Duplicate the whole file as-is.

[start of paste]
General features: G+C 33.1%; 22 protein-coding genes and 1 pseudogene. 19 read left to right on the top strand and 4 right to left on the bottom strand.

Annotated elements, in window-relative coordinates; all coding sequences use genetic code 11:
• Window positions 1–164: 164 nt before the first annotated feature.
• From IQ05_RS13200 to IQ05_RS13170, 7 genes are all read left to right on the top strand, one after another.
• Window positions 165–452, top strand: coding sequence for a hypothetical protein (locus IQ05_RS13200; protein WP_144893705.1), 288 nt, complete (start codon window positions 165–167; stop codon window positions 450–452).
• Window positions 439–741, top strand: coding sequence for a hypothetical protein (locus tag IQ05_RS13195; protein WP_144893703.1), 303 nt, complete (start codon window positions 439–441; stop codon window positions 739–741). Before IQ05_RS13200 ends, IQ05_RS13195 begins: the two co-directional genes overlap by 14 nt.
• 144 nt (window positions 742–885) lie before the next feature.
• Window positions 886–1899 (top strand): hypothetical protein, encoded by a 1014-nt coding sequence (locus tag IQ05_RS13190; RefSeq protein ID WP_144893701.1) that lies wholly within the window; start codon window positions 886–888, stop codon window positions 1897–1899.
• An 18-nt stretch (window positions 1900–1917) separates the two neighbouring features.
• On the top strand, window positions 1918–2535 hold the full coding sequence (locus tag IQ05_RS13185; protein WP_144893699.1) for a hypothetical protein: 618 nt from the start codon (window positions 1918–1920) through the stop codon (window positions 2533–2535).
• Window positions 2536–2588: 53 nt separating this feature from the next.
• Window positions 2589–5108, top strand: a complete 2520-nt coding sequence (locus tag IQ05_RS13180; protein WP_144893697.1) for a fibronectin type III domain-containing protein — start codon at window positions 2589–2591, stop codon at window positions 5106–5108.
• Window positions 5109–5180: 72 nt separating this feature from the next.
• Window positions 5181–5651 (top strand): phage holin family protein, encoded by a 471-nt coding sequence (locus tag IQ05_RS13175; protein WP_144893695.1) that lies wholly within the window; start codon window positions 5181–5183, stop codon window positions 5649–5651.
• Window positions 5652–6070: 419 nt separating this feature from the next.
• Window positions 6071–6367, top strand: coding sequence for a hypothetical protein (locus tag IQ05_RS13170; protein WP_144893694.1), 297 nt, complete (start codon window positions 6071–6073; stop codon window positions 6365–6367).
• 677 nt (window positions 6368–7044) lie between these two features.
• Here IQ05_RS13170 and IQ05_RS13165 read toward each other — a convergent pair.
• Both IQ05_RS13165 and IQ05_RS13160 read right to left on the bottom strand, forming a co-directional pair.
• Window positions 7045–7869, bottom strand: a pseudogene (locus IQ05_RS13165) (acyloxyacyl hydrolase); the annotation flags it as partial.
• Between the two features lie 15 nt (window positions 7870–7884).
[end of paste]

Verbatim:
General features: G+C 33.1%; 22 protein-coding genes and 1 pseudogene. 19 read left to right on the top strand and 4 right to left on the bottom strand.

Annotated elements, in window-relative coordinates; all coding sequences use genetic code 11:
• Window positions 1–164: 164 nt before the first annotated feature.
• From IQ05_RS13200 to IQ05_RS13170, 7 genes are all read left to right on the top strand, one after another.
• Window positions 165–452, top strand: coding sequence for a hypothetical protein (locus IQ05_RS13200; protein WP_144893705.1), 288 nt, complete (start codon window positions 165–167; stop codon window positions 450–452).
• Window positions 439–741, top strand: coding sequence for a hypothetical protein (locus tag IQ05_RS13195; protein WP_144893703.1), 303 nt, complete (start codon window positions 439–441; stop codon window positions 739–741). Before IQ05_RS13200 ends, IQ05_RS13195 begins: the two co-directional genes overlap by 14 nt.
• 144 nt (window positions 742–885) lie before the next feature.
• Window positions 886–1899 (top strand): hypothetical protein, encoded by a 1014-nt coding sequence (locus tag IQ05_RS13190; RefSeq protein ID WP_144893701.1) that lies wholly within the window; start codon window positions 886–888, stop codon window positions 1897–1899.
• An 18-nt stretch (window positions 1900–1917) separates the two neighbouring features.
• On the top strand, window positions 1918–2535 hold the full coding sequence (locus tag IQ05_RS13185; protein WP_144893699.1) for a hypothetical protein: 618 nt from the start codon (window positions 1918–1920) through the stop codon (window positions 2533–2535).
• Window positions 2536–2588: 53 nt separating this feature from the next.
• Window positions 2589–5108, top strand: a complete 2520-nt coding sequence (locus tag IQ05_RS13180; protein WP_144893697.1) for a fibronectin type III domain-containing protein — start codon at window positions 2589–2591, stop codon at window positions 5106–5108.
• Window positions 5109–5180: 72 nt separating this feature from the next.
• Window positions 5181–5651 (top strand): phage holin family protein, encoded by a 471-nt coding sequence (locus tag IQ05_RS13175; protein WP_144893695.1) that lies wholly within the window; start codon window positions 5181–5183, stop codon window positions 5649–5651.
• Window positions 5652–6070: 419 nt separating this feature from the next.
• Window positions 6071–6367, top strand: coding sequence for a hypothetical protein (locus tag IQ05_RS13170; protein WP_144893694.1), 297 nt, complete (start codon window positions 6071–6073; stop codon window positions 6365–6367).
• 677 nt (window positions 6368–7044) lie between these two features.
• Here IQ05_RS13170 and IQ05_RS13165 read toward each other — a convergent pair.
• Both IQ05_RS13165 and IQ05_RS13160 read right to left on the bottom strand, forming a co-directional pair.
• Window positions 7045–7869, bottom strand: a pseudogene (locus IQ05_RS13165) (acyloxyacyl hydrolase); the annotation flags it as partial.
• Between the two features lie 15 nt (window positions 7870–7884).